Researchers have consistently focused on the role that cardiovascular exercise has in preventing coronary heart disease, type 2 diabetes, hypertension, some cancers and other chronic diseases. Other studies have examined whether cardiovascular exercise reduces stress, depression and anxiety.
In 2013, researchers explored how cardiovascular exercise triggers neurobiological mechanisms that influence memory processing.
Research divides memory into two familiar categories: short-term and long-term. Short-term memory, also called working memory, retains information over brief periods from a few seconds to 1-2 minutes. Examples of short-term memory tasks include memorizing a series of random digit numbers or recalling a list of words presented orally.
In contrast, long-term memory research explores memories retained more than 2 minutes after an information stimulus. For instance, long-term memory tasks include identifying photographs of faces presented 30 minutes earlier or recalling details of a short story 30 minutes after it has been read.
Scientists further categorize long-term memory as either declarative or non-declarative. Declarative memories consciously recall facts and events that we experience, including such things as news events occurring around the world. Non-declarative memory retains previous experiences that help us perform a task without our conscious awareness; for example, riding a bike or tying a shoelace.
Researchers typically use brisk walking, cycling or running in studies on cardiovascular exercise and memory. The acute effects of cardiovascular exercise on short-term memory involve the use of submaximal to maximal bouts of exercise. The data indicated that acute bouts of cardiovascular exercise improve visuospatial short-term memory more than verbal-audio (i.e., listening) short-term memory. Visuospatial memory includes visual perception of spatial relationships among objects, such as interpreting directions on a map.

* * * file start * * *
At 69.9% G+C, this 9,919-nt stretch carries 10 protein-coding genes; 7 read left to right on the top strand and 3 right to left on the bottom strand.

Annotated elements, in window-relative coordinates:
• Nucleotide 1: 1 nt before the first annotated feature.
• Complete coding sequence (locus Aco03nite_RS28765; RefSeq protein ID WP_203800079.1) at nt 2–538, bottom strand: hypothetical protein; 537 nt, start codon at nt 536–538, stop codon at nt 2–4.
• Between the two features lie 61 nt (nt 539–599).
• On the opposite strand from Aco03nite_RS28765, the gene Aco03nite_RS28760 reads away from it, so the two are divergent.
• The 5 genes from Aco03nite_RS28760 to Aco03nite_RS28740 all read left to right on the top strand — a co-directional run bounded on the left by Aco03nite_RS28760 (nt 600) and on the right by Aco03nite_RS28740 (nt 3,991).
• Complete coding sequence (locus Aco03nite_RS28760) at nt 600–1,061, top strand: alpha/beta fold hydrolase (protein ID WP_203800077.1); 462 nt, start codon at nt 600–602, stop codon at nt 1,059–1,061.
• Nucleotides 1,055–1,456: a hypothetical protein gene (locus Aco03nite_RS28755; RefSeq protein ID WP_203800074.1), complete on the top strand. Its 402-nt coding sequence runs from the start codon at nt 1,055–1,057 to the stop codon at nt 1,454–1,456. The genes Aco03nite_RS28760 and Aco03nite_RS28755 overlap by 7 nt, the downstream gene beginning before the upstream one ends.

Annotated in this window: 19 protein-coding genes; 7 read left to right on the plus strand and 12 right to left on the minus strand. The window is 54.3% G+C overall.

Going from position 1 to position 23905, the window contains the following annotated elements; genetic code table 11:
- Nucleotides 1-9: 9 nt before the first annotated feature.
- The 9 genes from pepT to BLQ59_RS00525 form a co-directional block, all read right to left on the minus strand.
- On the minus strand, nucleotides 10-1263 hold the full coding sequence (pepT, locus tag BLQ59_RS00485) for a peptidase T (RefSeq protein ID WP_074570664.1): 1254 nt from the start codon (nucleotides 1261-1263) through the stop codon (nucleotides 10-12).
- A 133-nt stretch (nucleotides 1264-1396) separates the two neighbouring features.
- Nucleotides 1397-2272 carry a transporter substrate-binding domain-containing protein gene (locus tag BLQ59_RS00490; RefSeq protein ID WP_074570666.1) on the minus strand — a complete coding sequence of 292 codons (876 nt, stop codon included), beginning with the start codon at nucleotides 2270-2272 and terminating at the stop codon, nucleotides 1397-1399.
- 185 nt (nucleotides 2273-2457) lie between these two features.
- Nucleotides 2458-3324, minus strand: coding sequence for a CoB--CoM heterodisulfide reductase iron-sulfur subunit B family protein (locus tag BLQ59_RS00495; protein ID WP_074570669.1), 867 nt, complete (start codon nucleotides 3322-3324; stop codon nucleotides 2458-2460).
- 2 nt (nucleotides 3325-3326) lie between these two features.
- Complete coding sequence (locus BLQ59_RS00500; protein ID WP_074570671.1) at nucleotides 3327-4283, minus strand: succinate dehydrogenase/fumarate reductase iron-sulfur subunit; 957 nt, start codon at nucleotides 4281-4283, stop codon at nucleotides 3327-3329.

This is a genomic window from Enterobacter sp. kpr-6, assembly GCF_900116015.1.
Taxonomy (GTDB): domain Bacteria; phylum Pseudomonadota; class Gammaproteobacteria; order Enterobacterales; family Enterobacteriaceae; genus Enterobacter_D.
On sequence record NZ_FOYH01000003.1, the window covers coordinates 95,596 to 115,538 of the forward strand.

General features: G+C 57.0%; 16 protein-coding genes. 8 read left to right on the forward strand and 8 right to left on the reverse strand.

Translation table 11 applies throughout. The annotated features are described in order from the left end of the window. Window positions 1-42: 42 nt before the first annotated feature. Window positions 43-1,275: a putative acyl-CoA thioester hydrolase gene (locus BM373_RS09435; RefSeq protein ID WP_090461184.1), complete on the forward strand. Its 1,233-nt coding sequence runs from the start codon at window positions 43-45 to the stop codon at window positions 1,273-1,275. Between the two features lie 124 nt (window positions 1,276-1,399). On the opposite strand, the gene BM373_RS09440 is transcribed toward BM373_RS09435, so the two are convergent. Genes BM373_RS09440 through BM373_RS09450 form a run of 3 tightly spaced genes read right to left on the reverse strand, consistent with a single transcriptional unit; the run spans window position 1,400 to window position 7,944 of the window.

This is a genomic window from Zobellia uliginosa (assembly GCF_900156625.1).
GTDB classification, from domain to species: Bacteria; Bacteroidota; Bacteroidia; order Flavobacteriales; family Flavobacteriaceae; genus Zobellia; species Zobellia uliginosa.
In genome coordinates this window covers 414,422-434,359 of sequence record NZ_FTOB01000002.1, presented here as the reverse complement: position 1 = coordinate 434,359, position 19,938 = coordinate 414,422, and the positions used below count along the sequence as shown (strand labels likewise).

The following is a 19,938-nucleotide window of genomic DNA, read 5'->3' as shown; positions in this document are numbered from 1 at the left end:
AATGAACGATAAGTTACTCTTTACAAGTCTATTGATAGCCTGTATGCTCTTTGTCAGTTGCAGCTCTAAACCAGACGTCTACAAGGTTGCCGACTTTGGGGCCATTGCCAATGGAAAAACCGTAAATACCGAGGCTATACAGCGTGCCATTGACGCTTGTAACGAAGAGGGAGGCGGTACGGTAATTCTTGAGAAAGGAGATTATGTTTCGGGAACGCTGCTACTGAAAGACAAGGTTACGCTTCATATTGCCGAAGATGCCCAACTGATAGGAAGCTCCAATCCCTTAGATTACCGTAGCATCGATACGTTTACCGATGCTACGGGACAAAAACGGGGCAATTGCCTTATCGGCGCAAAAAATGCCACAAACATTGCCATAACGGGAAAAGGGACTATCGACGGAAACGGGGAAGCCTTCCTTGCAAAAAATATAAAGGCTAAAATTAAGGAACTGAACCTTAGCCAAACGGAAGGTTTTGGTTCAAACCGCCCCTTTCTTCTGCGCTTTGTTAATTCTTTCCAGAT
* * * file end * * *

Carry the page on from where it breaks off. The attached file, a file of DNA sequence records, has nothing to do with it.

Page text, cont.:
The research suggests that walking is the most effective acute cardiovascular exercise for improving short-term memory. In addition, the effects of acute cardiovascular exercise on short-term memory are better when the exercise bout lasts less than 20 minutes and is performed at a low intensity.
The short-term memory of young adults (aged 18-24) tends to see the most improvements from acute cardiovascular exercise. Acute cardiovascular exercise improves short-term memory by priming the molecular processes involved in the encoding and consolidation of newly acquired information.
Long-term cardiovascular exercise has different effects. This type of exercise improves verbal-audio, short-term memory (e.g., listening, engaging in group discussions). Combining walking, running and cycling maximizes the effect of long-term cardiovascular exercise on short-term memory. Long-term cardiovascular exercise involving medium duration and light to moderate intensity shows the greatest effect on short-term memory. Once again, young adults showed the greatest gains in short-term memory.
Long-term cardiovascular exercise initially appears to provide only negligible improvements in any long-term memory. Long-term cardiovascular exercise may delay some age-related memory impairments.
A study was done with particular interest in whether exercise affected deterioration of the hippocampus in the brain. Deterioration of the hippocampus in the brain leads to memory loss in late life.
The study showed that progressively increasing duration and intensity of cardiovascular exercise increased hippocampal volume 2% over the course of the year. Researchers proposed that the increase in hippocampus size translates to an improvement in memory function and theoretically helps to reduce the risk of cognitive impairment. Research also indicated study subjects with at least an average fitness level have the best long-term memory gains from regular cardiovascular exercise.
Short-term memory and long-term memory are distinct and yet complementary. Acute cardiovascular exercise appears to facilitate a person’s short-term perception of spatial-relationship tasks.
Long-term cardiovascular exercise appears to improve short-term memory and prevent deterioration of the hippocampus. Thus, sustained long-term cardiovascular exercise may delay the memory loss often observed later in life.Resource: IDEA Fitness Journal